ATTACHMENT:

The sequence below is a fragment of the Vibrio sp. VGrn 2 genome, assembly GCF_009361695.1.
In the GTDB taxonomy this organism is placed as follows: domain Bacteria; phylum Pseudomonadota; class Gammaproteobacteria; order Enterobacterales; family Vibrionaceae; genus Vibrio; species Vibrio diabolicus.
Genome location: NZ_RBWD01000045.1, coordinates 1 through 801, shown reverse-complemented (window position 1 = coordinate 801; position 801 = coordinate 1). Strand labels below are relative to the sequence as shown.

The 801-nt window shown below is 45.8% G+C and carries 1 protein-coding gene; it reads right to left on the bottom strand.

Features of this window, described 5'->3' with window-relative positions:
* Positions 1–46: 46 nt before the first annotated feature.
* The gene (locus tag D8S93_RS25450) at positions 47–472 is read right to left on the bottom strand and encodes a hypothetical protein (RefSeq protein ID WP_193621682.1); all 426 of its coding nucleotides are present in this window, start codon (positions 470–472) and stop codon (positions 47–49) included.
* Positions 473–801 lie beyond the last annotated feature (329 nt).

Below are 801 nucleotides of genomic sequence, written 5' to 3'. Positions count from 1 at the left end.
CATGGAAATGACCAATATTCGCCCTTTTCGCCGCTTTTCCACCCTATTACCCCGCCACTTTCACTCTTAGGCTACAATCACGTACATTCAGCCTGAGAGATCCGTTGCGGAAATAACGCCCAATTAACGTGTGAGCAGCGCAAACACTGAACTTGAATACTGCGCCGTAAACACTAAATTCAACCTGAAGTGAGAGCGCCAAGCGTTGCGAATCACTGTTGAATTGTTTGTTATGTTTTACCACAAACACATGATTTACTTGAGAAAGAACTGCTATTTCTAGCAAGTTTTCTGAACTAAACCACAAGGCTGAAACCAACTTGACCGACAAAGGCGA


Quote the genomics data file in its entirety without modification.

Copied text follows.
The sequence below is a fragment of the Vibrio sp. VGrn 2 genome, assembly GCF_009361695.1.
In the GTDB taxonomy this organism is placed as follows: domain Bacteria; phylum Pseudomonadota; class Gammaproteobacteria; order Enterobacterales; family Vibrionaceae; genus Vibrio; species Vibrio diabolicus.
Genome location: NZ_RBWD01000045.1, coordinates 1 through 801, shown reverse-complemented (window position 1 = coordinate 801; position 801 = coordinate 1). Strand labels below are relative to the sequence as shown.

The 801-nt window shown below is 45.8% G+C and carries 1 protein-coding gene; it reads right to left on the bottom strand.

Features of this window, described 5'->3' with window-relative positions:
* Positions 1–46: 46 nt before the first annotated feature.
* The gene (locus tag D8S93_RS25450) at positions 47–472 is read right to left on the bottom strand and encodes a hypothetical protein (RefSeq protein ID WP_193621682.1); all 426 of its coding nucleotides are present in this window, start codon (positions 470–472) and stop codon (positions 47–49) included.
* Positions 473–801 lie beyond the last annotated feature (329 nt).

Below are 801 nucleotides of genomic sequence, written 5' to 3'. Positions count from 1 at the left end.
CATGGAAATGACCAATATTCGCCCTTTTCGCCGCTTTTCCACCCTATTACCCCGCCACTTTCACTCTTAGGCTACAATCACGTACATTCAGCCTGAGAGATCCGTTGCGGAAATAACGCCCAATTAACGTGTGAGCAGCGCAAACACTGAACTTGAATACTGCGCCGTAAACACTAAATTCAACCTGAAGTGAGAGCGCCAAGCGTTGCGAATCACTGTTGAATTGTTTGTTATGTTTTACCACAAACACATGATTTACTTGAGAAAGAACTGCTATTTCTAGCAAGTTTTCTGAACTAAACCACAAGGCTGAAACCAACTTGACCGACAAAGGCGA